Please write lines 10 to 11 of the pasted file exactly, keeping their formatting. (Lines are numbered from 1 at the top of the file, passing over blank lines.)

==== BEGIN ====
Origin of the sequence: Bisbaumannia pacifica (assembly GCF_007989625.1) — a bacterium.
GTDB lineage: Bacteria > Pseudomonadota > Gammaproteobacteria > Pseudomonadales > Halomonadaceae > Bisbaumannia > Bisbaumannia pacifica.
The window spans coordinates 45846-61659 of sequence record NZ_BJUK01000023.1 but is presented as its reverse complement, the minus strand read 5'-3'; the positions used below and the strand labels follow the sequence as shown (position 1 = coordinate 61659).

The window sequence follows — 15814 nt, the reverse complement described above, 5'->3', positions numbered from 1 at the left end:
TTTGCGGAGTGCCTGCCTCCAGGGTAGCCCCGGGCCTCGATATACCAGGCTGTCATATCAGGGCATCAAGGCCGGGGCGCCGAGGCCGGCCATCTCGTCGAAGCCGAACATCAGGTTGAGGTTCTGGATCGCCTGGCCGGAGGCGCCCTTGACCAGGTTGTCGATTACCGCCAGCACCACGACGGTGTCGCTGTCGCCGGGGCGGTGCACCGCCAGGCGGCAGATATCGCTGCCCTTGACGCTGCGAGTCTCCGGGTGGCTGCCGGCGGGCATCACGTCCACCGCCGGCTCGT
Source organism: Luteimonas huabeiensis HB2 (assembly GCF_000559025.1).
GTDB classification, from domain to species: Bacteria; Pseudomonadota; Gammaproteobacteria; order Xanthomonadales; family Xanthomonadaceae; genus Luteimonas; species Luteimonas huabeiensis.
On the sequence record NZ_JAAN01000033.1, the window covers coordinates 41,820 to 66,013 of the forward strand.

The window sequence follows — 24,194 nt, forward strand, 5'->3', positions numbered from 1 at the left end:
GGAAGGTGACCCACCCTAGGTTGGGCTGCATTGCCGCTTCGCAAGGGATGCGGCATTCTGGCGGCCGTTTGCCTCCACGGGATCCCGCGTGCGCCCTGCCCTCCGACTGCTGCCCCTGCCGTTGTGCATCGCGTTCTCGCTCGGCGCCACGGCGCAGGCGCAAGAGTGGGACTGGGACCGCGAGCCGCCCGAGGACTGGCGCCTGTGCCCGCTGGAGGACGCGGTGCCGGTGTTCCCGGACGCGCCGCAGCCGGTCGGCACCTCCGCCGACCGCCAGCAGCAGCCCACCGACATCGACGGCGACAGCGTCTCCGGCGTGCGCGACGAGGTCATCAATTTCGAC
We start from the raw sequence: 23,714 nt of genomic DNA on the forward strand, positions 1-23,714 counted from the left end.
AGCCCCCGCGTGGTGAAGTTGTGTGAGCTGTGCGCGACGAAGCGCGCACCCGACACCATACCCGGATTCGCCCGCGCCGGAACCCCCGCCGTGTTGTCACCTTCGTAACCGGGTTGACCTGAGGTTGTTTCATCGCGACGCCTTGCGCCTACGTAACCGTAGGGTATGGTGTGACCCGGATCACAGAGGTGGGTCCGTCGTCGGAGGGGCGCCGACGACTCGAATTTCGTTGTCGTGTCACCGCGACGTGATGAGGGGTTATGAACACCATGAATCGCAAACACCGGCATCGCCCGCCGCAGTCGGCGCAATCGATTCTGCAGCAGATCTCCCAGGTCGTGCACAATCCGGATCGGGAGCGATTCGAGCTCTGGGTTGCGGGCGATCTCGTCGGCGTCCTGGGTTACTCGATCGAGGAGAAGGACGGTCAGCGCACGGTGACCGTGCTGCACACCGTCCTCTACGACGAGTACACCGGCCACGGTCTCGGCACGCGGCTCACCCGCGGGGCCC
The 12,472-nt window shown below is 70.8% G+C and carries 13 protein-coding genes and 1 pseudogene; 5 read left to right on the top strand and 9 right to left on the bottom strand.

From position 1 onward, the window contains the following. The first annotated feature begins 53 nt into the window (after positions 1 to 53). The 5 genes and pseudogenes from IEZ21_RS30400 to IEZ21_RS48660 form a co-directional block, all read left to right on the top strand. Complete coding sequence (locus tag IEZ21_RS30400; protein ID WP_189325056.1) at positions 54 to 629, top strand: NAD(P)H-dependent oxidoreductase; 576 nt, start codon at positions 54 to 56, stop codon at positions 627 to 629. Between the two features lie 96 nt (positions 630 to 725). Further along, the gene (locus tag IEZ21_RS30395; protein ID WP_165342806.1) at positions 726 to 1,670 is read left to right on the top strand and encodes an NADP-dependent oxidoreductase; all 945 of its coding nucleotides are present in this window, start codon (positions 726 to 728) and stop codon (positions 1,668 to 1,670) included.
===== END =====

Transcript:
GGAAGGTGACCCACCCTAGGTTGGGCTGCATTGCCGCTTCGCAAGGGATGCGGCATTCTGGCGGCCGTTTGCCTCCACGGGATCCCGCGTGCGCCCTGCCCTCCGACTGCTGCCCCTGCCGTTGTGCATCGCGTTCTCGCTCGGCGCCACGGCGCAGGCGCAAGAGTGGGACTGGGACCGCGAGCCGCCCGAGGACTGGCGCCTGTGCCCGCTGGAGGACGCGGTGCCGGTGTTCCCGGACGCGCCGCAGCCGGTCGGCACCTCCGCCGACCGCCAGCAGCAGCCCACCGACATCGACGGCGACAGCGTCTCCGGCGTGCGCGACGAGGTCATCAATTTCGAC
We start from the raw sequence: 23,714 nt of genomic DNA on the forward strand, positions 1-23,714 counted from the left end.